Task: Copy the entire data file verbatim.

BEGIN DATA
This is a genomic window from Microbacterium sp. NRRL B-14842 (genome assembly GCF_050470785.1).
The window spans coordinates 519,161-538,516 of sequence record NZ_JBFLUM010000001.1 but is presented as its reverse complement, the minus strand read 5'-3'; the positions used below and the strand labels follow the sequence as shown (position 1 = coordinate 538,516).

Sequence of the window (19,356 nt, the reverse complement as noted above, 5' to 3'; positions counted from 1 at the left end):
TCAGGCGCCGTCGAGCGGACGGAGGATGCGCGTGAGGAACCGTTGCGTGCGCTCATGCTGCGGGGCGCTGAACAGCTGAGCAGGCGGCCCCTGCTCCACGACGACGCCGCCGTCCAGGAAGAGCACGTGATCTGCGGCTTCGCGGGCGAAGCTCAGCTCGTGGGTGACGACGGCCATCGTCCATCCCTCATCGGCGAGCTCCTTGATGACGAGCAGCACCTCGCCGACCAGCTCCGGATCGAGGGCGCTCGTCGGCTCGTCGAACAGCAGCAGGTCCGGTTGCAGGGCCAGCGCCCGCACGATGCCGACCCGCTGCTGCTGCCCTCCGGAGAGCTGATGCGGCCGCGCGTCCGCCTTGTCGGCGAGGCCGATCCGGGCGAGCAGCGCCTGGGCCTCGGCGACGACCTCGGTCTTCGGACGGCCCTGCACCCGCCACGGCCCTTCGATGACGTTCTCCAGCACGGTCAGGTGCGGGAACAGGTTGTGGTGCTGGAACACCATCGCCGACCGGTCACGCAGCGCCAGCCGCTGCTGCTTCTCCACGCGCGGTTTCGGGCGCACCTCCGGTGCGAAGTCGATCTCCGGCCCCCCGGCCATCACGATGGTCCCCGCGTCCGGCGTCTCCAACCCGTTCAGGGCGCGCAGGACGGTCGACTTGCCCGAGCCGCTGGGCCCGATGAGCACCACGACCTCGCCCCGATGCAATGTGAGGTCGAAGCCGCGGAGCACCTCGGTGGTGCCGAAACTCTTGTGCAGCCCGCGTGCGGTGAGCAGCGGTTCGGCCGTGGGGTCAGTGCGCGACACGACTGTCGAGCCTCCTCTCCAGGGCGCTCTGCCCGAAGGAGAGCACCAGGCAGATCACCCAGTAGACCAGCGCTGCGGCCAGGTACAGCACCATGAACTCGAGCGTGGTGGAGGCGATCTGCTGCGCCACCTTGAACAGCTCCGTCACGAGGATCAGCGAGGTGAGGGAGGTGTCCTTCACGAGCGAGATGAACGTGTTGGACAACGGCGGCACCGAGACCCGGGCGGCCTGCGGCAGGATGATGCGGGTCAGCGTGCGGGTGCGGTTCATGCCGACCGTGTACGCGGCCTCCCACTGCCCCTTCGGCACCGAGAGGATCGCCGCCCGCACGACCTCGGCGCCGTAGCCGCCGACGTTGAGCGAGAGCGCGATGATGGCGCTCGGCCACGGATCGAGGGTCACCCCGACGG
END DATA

This is a genomic window from Microbacterium sp. NRRL B-14842 (genome assembly GCF_050470785.1).
The window spans coordinates 519,161-538,516 of sequence record NZ_JBFLUM010000001.1 but is presented as its reverse complement, the minus strand read 5'-3'; the positions used below and the strand labels follow the sequence as shown (position 1 = coordinate 538,516).

Sequence of the window (19,356 nt, the reverse complement as noted above, 5' to 3'; positions counted from 1 at the left end):
TCAGGCGCCGTCGAGCGGACGGAGGATGCGCGTGAGGAACCGTTGCGTGCGCTCATGCTGCGGGGCGCTGAACAGCTGAGCAGGCGGCCCCTGCTCCACGACGACGCCGCCGTCCAGGAAGAGCACGTGATCTGCGGCTTCGCGGGCGAAGCTCAGCTCGTGGGTGACGACGGCCATCGTCCATCCCTCATCGGCGAGCTCCTTGATGACGAGCAGCACCTCGCCGACCAGCTCCGGATCGAGGGCGCTCGTCGGCTCGTCGAACAGCAGCAGGTCCGGTTGCAGGGCCAGCGCCCGCACGATGCCGACCCGCTGCTGCTGCCCTCCGGAGAGCTGATGCGGCCGCGCGTCCGCCTTGTCGGCGAGGCCGATCCGGGCGAGCAGCGCCTGGGCCTCGGCGACGACCTCGGTCTTCGGACGGCCCTGCACCCGCCACGGCCCTTCGATGACGTTCTCCAGCACGGTCAGGTGCGGGAACAGGTTGTGGTGCTGGAACACCATCGCCGACCGGTCACGCAGCGCCAGCCGCTGCTGCTTCTCCACGCGCGGTTTCGGGCGCACCTCCGGTGCGAAGTCGATCTCCGGCCCCCCGGCCATCACGATGGTCCCCGCGTCCGGCGTCTCCAACCCGTTCAGGGCGCGCAGGACGGTCGACTTGCCCGAGCCGCTGGGCCCGATGAGCACCACGACCTCGCCCCGATGCAATGTGAGGTCGAAGCCGCGGAGCACCTCGGTGGTGCCGAAACTCTTGTGCAGCCCGCGTGCGGTGAGCAGCGGTTCGGCCGTGGGGTCAGTGCGCGACACGACTGTCGAGCCTCCTCTCCAGGGCGCTCTGCCCGAAGGAGAGCACCAGGCAGATCACCCAGTAGACCAGCGCTGCGGCCAGGTACAGCACCATGAACTCGAGCGTGGTGGAGGCGATCTGCTGCGCCACCTTGAACAGCTCCGTCACGAGGATCAGCGAGGTGAGGGAGGTGTCCTTCACGAGCGAGATGAACGTGTTGGACAACGGCGGCACCGAGACCCGGGCGGCCTGCGGCAGGATGATGCGGGTCAGCGTGCGGGTGCGGTTCATGCCGACCGTGTACGCGGCCTCCCACTGCCCCTTCGGCACCGAGAGGATCGCCGCCCGCACGACCTCGGCGCCGTAGCCGCCGACGTTGAGCGAGAGCGCGATGATGGCGCTCGGCCACGGATCGAGGGTCACCCCGACGG